We can all think of potential economic burdens in our retirement years, but few of us would think of student loans as one of them. Unfortunately, a recent audit from the Government Accountability Office (GAO) revealed that a surprising number of seniors hold student debt, and increasing numbers of them are having difficulty repaying – resulting in defaults and garnishment of Social Security benefits.
According to the GAO’s report, the overall student loan debt held by Americans 65 years old or greater has skyrocketed from $2.8 billion in 2005 to over $18 billion in 2013. The study estimated the median student debt for those 65 and over at around $12,000.
Student loan debt is particularly dangerous, because it usually cannot be removed through bankruptcy, and defaulting on federal student loans can result in garnishments of federal benefits, including Social Security. Given the accrued interest and the extended timeline of student loan repayments, an unpaid student debt acquired earlier in life can easily perpetuate well into the retirement years.
The effects of garnishment on seniors can be catastrophic. Last year, approximately 22,000 seniors had enough of their Social Security benefits garnished that their monthly total fell below the federal poverty threshold.
The number of people affected is still not large; this age group held only 1% of federal student loans outstanding in 2013. However, seniors are disproportionately affected by default.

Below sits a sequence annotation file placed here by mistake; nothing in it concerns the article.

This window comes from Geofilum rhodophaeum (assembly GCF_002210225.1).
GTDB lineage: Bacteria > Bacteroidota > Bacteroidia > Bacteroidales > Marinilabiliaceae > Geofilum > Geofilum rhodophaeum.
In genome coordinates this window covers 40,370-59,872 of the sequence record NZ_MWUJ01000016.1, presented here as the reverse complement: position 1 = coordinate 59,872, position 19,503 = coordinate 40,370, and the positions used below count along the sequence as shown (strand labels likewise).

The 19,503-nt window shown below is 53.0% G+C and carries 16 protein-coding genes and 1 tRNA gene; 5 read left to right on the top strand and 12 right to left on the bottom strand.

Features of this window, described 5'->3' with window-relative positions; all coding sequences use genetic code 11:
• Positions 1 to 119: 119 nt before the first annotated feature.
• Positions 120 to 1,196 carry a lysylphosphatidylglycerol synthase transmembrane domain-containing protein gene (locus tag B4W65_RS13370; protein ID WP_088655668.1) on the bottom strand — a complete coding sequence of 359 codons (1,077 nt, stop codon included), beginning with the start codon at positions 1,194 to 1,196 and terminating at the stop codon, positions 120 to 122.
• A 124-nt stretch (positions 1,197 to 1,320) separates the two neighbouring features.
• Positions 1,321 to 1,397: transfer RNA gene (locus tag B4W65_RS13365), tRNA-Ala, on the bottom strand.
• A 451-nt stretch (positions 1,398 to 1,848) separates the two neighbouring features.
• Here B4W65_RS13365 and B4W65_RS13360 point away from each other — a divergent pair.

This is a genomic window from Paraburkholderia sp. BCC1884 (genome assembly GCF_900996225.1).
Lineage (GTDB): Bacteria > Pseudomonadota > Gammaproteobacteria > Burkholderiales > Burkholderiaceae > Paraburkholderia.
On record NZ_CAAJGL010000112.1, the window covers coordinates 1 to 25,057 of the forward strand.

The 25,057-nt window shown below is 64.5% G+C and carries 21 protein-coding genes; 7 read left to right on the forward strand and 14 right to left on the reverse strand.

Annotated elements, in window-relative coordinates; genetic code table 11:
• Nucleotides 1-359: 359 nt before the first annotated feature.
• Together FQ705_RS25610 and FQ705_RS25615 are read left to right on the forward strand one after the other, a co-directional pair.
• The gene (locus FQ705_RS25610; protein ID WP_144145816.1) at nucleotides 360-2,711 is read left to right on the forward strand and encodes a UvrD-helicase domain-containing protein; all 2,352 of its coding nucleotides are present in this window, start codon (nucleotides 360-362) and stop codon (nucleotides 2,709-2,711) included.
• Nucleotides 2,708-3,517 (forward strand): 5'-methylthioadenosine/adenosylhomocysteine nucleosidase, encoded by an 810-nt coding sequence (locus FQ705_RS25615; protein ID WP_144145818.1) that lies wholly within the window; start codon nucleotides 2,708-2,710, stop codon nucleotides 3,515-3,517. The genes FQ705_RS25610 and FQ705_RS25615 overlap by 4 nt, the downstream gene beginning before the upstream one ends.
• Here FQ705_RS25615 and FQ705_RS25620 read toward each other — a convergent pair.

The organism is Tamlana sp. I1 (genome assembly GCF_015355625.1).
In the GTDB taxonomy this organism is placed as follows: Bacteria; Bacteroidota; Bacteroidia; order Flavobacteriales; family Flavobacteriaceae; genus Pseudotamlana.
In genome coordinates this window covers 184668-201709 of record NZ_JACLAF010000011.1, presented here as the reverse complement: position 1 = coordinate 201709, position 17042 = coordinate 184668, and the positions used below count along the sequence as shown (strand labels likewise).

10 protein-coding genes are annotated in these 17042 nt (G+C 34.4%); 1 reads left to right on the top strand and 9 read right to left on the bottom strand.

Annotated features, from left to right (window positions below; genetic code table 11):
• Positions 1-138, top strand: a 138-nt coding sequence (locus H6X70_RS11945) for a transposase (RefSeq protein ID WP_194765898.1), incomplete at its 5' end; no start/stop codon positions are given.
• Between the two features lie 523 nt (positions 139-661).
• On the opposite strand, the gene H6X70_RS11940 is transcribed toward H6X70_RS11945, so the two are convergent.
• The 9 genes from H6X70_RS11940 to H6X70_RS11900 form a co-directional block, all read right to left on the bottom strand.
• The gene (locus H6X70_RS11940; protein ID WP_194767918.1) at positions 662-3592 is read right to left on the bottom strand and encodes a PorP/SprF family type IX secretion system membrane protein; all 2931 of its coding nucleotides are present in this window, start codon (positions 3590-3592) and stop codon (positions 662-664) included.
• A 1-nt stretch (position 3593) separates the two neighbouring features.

Of student debtholders between ages 65 and 74, 27% were in default (compared to 12% for those between ages 25 and 49). Even worse, the default rate for those 75 and older was a staggering 54%. Collectively, that’s over 540,000 defaulted student loans held by seniors.
How does this happen? Consider that there are multiple reasons people could acquire student loan debt in their 40’s and 50’s. They may be paying for their children’s education, or they may be going back to school to re-train or change careers after a job loss.
In the latter case, anyone who cannot find a suitable job in their new field is particularly susceptible to financial difficulties, future default, and potential garnishment. This is probably a significant source of defaults, given that 82-83% of the loan balances for those 65 and older was reported to be for their own education (although the survey does not distinguish when that debt was incurred).
While this information is disturbing enough with respect to seniors, it may actually represent the tip of the iceberg with the spiraling costs of college and dim job prospects for recent college graduates.
Many Americans reported cutting back on spending to make student loan payments, according to a recent Federal Reserve survey. With the total amount of unpaid student debt approaching $1.3 trillion and a consumer-driven economy, it is surprising that America’s economic growth numbers aren’t worse than they currently are.
In a recent Senate hearing on the Issue, Sen. Richard Blumenthal (D-Conn.) characterized the report as a “canary in a coal mine”, likening the effect on future generations to a tsunami or avalanche of debt. Meanwhile, Sen. Bill Nelson (D-Fla.) is proposing to work with Sen. Susan Collins (R-Maine) in a bipartisan effort to help seniors undergoing garnishment and introduce inflation indexing to keep garnishment above the current poverty level.
While Sen. Nelson’s effort is admirable, it doesn’t address the root of the problem. We must induce a robust economic recovery and job growth so that we do not end up with another generation of retirees with an even higher debt burden and default rate.
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